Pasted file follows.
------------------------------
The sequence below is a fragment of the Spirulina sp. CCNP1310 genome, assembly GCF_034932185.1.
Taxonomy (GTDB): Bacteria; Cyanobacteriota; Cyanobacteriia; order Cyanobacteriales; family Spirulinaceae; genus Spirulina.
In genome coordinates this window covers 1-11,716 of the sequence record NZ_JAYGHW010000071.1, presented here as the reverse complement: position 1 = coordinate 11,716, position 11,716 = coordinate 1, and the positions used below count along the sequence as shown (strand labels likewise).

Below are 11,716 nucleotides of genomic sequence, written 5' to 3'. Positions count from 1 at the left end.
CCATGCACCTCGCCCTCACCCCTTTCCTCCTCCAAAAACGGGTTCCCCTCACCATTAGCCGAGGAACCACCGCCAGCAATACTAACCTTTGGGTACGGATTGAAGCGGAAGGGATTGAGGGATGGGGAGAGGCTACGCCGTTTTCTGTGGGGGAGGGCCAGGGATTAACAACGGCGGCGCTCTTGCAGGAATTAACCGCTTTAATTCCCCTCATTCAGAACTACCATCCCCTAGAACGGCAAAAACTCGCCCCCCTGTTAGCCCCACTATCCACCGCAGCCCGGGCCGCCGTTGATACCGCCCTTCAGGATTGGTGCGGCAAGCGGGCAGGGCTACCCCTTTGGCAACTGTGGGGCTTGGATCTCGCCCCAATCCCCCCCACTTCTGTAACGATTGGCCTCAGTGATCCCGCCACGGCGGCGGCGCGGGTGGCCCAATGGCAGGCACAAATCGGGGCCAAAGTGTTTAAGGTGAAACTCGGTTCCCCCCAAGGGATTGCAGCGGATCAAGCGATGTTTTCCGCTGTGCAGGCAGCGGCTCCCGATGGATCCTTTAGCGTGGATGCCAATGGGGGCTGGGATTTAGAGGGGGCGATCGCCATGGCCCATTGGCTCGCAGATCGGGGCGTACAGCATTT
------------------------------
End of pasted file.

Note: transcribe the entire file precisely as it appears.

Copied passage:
The sequence below is a fragment of the Spirulina sp. CCNP1310 genome, assembly GCF_034932185.1.
Taxonomy (GTDB): Bacteria; Cyanobacteriota; Cyanobacteriia; order Cyanobacteriales; family Spirulinaceae; genus Spirulina.
In genome coordinates this window covers 1-11,716 of the sequence record NZ_JAYGHW010000071.1, presented here as the reverse complement: position 1 = coordinate 11,716, position 11,716 = coordinate 1, and the positions used below count along the sequence as shown (strand labels likewise).

Below are 11,716 nucleotides of genomic sequence, written 5' to 3'. Positions count from 1 at the left end.
CCATGCACCTCGCCCTCACCCCTTTCCTCCTCCAAAAACGGGTTCCCCTCACCATTAGCCGAGGAACCACCGCCAGCAATACTAACCTTTGGGTACGGATTGAAGCGGAAGGGATTGAGGGATGGGGAGAGGCTACGCCGTTTTCTGTGGGGGAGGGCCAGGGATTAACAACGGCGGCGCTCTTGCAGGAATTAACCGCTTTAATTCCCCTCATTCAGAACTACCATCCCCTAGAACGGCAAAAACTCGCCCCCCTGTTAGCCCCACTATCCACCGCAGCCCGGGCCGCCGTTGATACCGCCCTTCAGGATTGGTGCGGCAAGCGGGCAGGGCTACCCCTTTGGCAACTGTGGGGCTTGGATCTCGCCCCAATCCCCCCCACTTCTGTAACGATTGGCCTCAGTGATCCCGCCACGGCGGCGGCGCGGGTGGCCCAATGGCAGGCACAAATCGGGGCCAAAGTGTTTAAGGTGAAACTCGGTTCCCCCCAAGGGATTGCAGCGGATCAAGCGATGTTTTCCGCTGTGCAGGCAGCGGCTCCCGATGGATCCTTTAGCGTGGATGCCAATGGGGGCTGGGATTTAGAGGGGGCGATCGCCATGGCCCATTGGCTCGCAGATCGGGGCGTACAGCATTT